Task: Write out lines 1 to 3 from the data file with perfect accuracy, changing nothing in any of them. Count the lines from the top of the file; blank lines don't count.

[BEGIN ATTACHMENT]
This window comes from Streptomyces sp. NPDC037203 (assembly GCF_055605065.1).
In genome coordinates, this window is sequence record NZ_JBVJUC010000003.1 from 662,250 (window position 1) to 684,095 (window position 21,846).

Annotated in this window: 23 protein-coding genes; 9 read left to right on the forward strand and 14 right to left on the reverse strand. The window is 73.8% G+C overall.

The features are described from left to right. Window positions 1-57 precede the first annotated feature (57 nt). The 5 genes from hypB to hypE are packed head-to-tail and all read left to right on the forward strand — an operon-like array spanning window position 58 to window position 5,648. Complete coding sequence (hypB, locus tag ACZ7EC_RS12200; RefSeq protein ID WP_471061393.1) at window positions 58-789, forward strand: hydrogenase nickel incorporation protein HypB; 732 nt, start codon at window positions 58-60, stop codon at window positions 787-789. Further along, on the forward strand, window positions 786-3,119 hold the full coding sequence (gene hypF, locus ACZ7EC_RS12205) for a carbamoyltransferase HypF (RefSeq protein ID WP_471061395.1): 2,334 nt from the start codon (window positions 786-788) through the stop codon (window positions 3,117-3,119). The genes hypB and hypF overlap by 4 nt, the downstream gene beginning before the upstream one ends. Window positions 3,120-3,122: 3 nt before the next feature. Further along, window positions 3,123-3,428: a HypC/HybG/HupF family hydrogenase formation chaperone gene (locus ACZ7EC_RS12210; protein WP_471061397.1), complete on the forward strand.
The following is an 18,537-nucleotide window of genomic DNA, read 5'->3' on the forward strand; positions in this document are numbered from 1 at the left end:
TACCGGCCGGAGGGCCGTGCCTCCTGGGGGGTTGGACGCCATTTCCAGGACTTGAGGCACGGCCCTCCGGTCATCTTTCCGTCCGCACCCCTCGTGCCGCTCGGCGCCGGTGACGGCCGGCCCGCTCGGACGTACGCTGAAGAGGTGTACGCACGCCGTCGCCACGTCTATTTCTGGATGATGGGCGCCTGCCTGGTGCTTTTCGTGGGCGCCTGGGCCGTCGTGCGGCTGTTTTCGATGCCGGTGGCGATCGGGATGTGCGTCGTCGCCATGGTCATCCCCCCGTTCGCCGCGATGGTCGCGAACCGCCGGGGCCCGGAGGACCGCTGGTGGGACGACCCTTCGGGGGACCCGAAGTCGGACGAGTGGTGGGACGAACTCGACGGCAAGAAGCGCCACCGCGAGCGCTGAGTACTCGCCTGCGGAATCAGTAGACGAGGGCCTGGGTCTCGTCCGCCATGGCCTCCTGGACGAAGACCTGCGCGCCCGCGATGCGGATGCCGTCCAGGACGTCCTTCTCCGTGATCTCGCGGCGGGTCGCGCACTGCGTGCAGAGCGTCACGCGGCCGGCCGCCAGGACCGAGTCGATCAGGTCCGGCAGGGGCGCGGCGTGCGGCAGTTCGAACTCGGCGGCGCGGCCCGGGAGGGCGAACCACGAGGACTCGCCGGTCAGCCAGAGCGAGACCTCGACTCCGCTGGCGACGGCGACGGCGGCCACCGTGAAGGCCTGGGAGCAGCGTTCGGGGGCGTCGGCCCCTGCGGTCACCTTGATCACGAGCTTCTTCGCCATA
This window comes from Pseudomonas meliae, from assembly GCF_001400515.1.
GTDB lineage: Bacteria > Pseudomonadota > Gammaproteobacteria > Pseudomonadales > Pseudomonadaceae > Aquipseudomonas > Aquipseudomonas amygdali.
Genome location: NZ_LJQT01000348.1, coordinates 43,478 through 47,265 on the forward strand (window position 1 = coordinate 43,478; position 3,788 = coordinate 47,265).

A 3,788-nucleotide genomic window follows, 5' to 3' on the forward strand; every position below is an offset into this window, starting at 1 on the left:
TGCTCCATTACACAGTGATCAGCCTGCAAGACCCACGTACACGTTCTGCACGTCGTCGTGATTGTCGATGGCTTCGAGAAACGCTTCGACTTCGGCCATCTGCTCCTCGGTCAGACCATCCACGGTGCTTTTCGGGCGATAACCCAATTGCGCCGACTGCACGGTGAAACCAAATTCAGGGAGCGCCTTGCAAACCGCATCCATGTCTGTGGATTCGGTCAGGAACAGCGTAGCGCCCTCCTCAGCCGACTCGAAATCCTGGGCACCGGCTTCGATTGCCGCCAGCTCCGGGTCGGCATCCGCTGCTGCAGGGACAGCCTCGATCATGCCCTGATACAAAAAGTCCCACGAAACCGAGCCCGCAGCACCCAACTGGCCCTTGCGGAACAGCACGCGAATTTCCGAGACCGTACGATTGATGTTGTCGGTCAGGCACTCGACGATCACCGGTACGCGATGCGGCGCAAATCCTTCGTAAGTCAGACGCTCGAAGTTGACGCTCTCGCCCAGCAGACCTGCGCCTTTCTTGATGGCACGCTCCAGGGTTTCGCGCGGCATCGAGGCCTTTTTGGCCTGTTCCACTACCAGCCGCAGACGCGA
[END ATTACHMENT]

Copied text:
This window comes from Streptomyces sp. NPDC037203 (assembly GCF_055605065.1).
In genome coordinates, this window is sequence record NZ_JBVJUC010000003.1 from 662,250 (window position 1) to 684,095 (window position 21,846).

Annotated in this window: 23 protein-coding genes; 9 read left to right on the forward strand and 14 right to left on the reverse strand. The window is 73.8% G+C overall.